What does the audience learn about the corrupting influence of ambition in Act1, scene 7- the dagger scene?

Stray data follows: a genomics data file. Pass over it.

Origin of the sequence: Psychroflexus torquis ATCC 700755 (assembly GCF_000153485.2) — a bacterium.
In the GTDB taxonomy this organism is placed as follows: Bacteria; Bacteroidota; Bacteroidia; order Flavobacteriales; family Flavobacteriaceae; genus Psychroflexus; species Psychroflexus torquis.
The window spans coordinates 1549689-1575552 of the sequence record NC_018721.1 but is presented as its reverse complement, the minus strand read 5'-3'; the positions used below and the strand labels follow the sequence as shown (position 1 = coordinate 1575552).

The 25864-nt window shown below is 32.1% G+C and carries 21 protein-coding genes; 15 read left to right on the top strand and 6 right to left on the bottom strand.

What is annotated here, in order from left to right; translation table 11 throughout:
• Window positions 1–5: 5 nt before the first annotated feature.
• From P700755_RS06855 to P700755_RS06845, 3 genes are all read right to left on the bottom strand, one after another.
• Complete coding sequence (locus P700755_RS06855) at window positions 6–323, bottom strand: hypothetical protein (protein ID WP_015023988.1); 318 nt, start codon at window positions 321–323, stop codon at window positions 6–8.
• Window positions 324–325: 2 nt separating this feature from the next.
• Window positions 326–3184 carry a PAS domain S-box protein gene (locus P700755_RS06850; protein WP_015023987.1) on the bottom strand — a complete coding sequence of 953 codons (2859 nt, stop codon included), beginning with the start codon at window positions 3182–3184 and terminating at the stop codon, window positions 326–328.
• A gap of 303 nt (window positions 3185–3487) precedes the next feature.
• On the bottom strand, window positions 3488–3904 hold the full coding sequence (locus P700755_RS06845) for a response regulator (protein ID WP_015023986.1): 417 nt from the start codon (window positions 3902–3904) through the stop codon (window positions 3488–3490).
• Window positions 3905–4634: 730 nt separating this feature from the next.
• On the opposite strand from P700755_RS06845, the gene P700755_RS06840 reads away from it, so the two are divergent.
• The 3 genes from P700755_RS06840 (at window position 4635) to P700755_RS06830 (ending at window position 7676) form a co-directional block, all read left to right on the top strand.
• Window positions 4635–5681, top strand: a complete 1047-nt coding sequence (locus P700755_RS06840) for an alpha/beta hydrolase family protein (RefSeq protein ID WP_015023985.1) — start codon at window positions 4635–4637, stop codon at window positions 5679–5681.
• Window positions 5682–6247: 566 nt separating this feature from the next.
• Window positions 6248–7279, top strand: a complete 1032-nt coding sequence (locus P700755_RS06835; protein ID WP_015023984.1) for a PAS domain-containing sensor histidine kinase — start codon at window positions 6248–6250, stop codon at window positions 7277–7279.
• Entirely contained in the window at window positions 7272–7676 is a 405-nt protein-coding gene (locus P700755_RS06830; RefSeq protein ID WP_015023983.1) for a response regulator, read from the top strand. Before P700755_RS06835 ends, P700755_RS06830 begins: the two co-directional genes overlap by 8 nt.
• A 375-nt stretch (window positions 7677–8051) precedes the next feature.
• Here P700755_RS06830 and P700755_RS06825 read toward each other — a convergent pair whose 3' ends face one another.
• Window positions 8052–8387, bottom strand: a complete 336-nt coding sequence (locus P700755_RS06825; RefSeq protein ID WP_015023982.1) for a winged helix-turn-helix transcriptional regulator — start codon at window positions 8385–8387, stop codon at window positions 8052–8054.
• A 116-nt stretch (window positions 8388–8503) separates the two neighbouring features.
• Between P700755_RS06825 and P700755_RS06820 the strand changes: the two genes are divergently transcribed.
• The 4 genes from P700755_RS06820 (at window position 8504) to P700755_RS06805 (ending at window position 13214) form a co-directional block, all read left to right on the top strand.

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With its striking imagery and unequivocal versification, the thoughts of a man on the verge of regicide, Macbeth's ardent speech of Act II, Scene i - "Is this a dagger which I see before me,/The handle toward my hand?" - is justly acclaimed as one of Shakespeare's greatest soliloquies. Macbeth's actual dagger - the murder weapon -, the one he draws part way through the soliloquy, he uses to kill Duncan. The phantasmagorcial one, the "dagger of the mind" filled with untrammeled ambition, Macbeth uses to kill his conscience. By the end of his speech, the valorous and loyal Macbeth is dead, and in his place the monstrous one makes his stealthy way to Duncan's bedchamber.  

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